Comforting laksa pao fan
I feel sorry for people who shun carbs. They are missing out on pao fan, a dish of rice soaked in broth that has become popular in Singapore over the last year.
Some places offer two different textures of rice - steamed and crunchy - and the contrasting textures are so delightful.
Chilli Padi, a Peranakan restaurant chain and catering business, has come up with the perfect pao fan, combining laksa broth with seafood and rice.
The Laksa Pao Fan set, which serves five, costs $68. It has become so popular that the restaurant might put it on the menu permanently, instead of offering it just until Sept 30.
It comes packed neatly - the steamed rice and crispy rice are packed separately - as are the prawns, battered fish fillets, pacific clams and seafood bean curd rolls.
Whether a pao fan is worth eating hinges on how good the broth is. Chilli Padi's aromatic laksa broth is excellent. It is not too rich with coconut milk and comes with a generous amount of chopped laksa leaves and sambal to amp up the flavour. The egg floss, like the kind that sometimes comes with fish soup, adds to the allure, as does the crispy rice.
I would add beancurd rolls the next time I order it. I can imagine the rolls soaking up all that laksa broth.
Life has been rocky the last 18 months. And yes, I know it's important to stick to diet and exercise regimens instead of eating for comfort. But you know what? Sometimes, a warm bowl of rice, seafood and laksa broth with family is just what we need to make it through another day.
How to order: Go to the Chilli Padi's website or call 6340-1042 at least two days in advance. The delivery fee is $20 or $25, depending on the area.
Cheong fun worth rising early for
If pao fan represents some sort of backlash against the low and no-carb craze, then the current mushrooming of cheong fun businesses is adding fuel to that fire.
An excellent one to try is Chef Leung's Authentic Hand-milled Rice Noodle Rolls at Chinatown Complex Food Centre. The stall opens at 7am and the rolls sometimes sell out two hours later.
I get there just before opening time and other customers are already waiting. One woman frets that her order is taking too long and she needs to get to work.
Meanwhile, chef Leung Tsz Cham is making the rice rolls lightning fast. The 64-year-old, a dim sum and pastry specialist, had worked at the Raffles Hotel since 1991 and opened the stall on July 1.
He pours thin layers of rice batter onto shallow trays and slides them into the steamer. The thin layers of rice skin are not so much rolled as scrunched up, making beautiful white pleats.
When I tuck in, I can taste what the fuss is about. The plain rice rolls ($2.80) have a stretchy texture and the fragrant flavour of rice is not obliterated by the sauce and chilli that come with the rolls. Prawn Rolls ($4.50) boast a good amount of firm, fresh crustaceans.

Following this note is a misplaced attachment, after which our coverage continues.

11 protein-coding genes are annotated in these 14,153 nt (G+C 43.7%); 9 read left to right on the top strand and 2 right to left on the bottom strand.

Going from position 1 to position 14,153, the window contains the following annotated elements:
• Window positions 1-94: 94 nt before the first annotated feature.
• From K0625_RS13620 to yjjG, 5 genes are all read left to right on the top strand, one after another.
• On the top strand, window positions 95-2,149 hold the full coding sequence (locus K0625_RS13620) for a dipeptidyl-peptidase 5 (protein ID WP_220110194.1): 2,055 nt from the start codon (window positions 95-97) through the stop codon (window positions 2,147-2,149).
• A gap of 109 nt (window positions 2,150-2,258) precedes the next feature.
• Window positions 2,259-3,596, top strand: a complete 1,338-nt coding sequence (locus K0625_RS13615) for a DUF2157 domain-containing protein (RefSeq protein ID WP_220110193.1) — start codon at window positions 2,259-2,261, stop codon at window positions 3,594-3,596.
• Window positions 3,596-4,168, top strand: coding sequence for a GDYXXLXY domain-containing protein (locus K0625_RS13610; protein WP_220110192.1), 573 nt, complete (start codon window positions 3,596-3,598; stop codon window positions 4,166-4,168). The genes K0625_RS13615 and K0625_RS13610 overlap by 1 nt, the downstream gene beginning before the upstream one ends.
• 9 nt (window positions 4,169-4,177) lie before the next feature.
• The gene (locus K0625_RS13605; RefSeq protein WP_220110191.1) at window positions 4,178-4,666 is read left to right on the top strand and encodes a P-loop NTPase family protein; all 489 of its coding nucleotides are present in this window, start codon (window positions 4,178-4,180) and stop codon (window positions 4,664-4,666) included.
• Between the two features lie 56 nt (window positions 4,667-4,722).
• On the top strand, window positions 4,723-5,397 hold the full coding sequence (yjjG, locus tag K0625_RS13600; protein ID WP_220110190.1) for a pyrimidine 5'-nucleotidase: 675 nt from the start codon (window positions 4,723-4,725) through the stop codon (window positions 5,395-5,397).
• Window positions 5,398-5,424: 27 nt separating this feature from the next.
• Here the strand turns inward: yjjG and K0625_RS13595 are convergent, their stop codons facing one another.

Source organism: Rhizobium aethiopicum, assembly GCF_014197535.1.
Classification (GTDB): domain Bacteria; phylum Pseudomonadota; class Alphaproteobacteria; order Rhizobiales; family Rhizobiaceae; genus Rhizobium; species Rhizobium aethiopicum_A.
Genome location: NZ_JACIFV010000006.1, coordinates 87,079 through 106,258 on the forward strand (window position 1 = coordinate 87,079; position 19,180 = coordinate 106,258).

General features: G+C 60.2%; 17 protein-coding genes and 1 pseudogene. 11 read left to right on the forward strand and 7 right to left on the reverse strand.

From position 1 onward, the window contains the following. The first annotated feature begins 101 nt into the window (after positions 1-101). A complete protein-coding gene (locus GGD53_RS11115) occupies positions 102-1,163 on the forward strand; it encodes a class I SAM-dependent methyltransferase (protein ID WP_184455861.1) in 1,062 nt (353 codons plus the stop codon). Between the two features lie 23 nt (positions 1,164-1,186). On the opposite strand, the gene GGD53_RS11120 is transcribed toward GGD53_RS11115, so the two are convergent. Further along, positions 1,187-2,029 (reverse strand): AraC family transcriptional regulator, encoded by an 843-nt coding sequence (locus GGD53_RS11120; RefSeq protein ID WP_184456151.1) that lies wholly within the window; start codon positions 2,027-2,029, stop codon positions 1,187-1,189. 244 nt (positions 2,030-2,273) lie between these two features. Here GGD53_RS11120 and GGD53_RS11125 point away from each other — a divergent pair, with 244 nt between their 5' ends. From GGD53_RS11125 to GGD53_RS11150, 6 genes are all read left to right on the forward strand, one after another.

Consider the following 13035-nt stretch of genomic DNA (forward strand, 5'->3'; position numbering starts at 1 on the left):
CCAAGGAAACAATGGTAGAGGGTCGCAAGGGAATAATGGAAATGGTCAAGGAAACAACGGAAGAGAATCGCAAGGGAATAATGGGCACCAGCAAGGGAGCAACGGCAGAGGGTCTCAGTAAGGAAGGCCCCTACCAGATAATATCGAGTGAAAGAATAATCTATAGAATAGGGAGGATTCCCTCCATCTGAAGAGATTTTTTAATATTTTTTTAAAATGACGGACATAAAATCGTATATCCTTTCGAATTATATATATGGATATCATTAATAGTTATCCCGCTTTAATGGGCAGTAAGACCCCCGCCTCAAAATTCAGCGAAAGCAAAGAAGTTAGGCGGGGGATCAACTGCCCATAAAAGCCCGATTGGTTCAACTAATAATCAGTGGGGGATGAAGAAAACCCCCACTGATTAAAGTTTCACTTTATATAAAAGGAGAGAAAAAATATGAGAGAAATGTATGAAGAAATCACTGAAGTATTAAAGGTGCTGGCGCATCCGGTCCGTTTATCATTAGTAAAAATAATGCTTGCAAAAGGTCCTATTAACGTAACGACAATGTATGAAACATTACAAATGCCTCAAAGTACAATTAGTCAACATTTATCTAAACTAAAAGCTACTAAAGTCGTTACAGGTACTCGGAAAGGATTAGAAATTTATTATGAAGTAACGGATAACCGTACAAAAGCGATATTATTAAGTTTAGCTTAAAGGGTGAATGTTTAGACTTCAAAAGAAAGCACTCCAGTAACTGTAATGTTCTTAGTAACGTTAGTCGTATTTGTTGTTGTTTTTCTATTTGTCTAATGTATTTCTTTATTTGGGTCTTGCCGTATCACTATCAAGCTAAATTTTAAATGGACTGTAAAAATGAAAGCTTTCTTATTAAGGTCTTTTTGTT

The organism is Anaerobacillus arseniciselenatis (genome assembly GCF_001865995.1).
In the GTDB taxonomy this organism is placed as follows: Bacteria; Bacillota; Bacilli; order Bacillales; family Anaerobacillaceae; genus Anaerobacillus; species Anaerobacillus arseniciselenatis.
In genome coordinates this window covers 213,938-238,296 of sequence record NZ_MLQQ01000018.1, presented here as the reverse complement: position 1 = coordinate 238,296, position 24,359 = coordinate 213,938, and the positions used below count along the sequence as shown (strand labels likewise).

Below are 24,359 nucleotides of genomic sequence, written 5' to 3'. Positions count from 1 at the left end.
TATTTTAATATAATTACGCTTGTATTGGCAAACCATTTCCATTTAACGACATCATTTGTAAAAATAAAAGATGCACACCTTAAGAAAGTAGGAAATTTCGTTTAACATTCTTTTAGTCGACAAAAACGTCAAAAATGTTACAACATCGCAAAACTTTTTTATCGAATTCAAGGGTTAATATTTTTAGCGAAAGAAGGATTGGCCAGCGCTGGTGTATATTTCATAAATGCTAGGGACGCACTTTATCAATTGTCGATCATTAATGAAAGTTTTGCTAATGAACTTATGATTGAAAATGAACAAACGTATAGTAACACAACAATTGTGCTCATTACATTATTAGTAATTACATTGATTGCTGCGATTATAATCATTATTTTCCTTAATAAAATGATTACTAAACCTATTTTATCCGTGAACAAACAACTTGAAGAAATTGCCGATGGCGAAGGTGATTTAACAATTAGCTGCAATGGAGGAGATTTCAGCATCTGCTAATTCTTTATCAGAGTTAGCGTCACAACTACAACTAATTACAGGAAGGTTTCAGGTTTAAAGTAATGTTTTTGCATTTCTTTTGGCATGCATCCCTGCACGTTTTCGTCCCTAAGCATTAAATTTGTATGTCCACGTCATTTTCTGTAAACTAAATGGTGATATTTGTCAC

Chef Leung wanted to recreate a dish he has not been able to taste since leaving Hong Kong. The rice for the cheong fun is milled daily at the stall and all the condiments are housemade. There is so much work involved to make a $2.80 breakfast.
If dim sum is meant to touch the heart, then chef Leung's cheong fun speaks to my soul.
Where: Chef Leung's Authentic Hand-milled Rice Noodle Rolls, 02-096 Chinatown Complex Food Centre, 335 Smith Street
Open: 7am to 2pm (or until sold out), Tuesdays to Sundays, closed on Mondays. The rice rolls are available for takeaway only.
Lovely coffee and snacks
Before things went pear-shaped, I spent a rainy morning just chilling with friends. After a lovely breakfast, we wanted coffee. Maxi Coffee Bar at Ann Siang Hill was a short walk away.
I am so glad to find out that all the drinks and food I like on the menu are available for takeaway and delivery.
Order the E&T ($10), a shot of espresso with tonic. I love this refreshing drink and Maxi's version is one of the better ones I've had here.
The White ($5.50) is good too, but the cereal milk in the Iced Cereal Milk Latte ($7.50) is not strongly flavoured enough for me.
On my last visit there, I snagged a Brown Butter Pecan cookie ($5.50). Its heft makes me happy and the cookie is perfect after a spell in the toaster oven.
What you must order are Madeleines ($12 for five), which we had that morning. They are the perfect, small batch pleasure. These warm, shell-shaped cakes are baked to order and beautifully humped, with a lightly crunchy exterior and pillowy interior.
If you are doing a takeaway, I suggest - no, insist - you dig into the bag and eat one immediately.
However, nothing beats snaffling one the minute the plate hits the table, preferably one of the outdoor ones.
May we all be able to do that soon.
Where: Maxi Coffee Bar, 6 Ann Siang Hill
MRT: Telok Ayer
Open: 8.30am to 4.30pm (weekdays), 9am to 4.30pm (weekends), closed on Mondays.
How to order: Go to Maxi Coffee Bar's website. Delivery windows: 9.30 to 11.30am (order before 9pm the day before), 1 to 3pm (order before noon the day of), daily. Minimum order for delivery is $25, island wide delivery costs $9.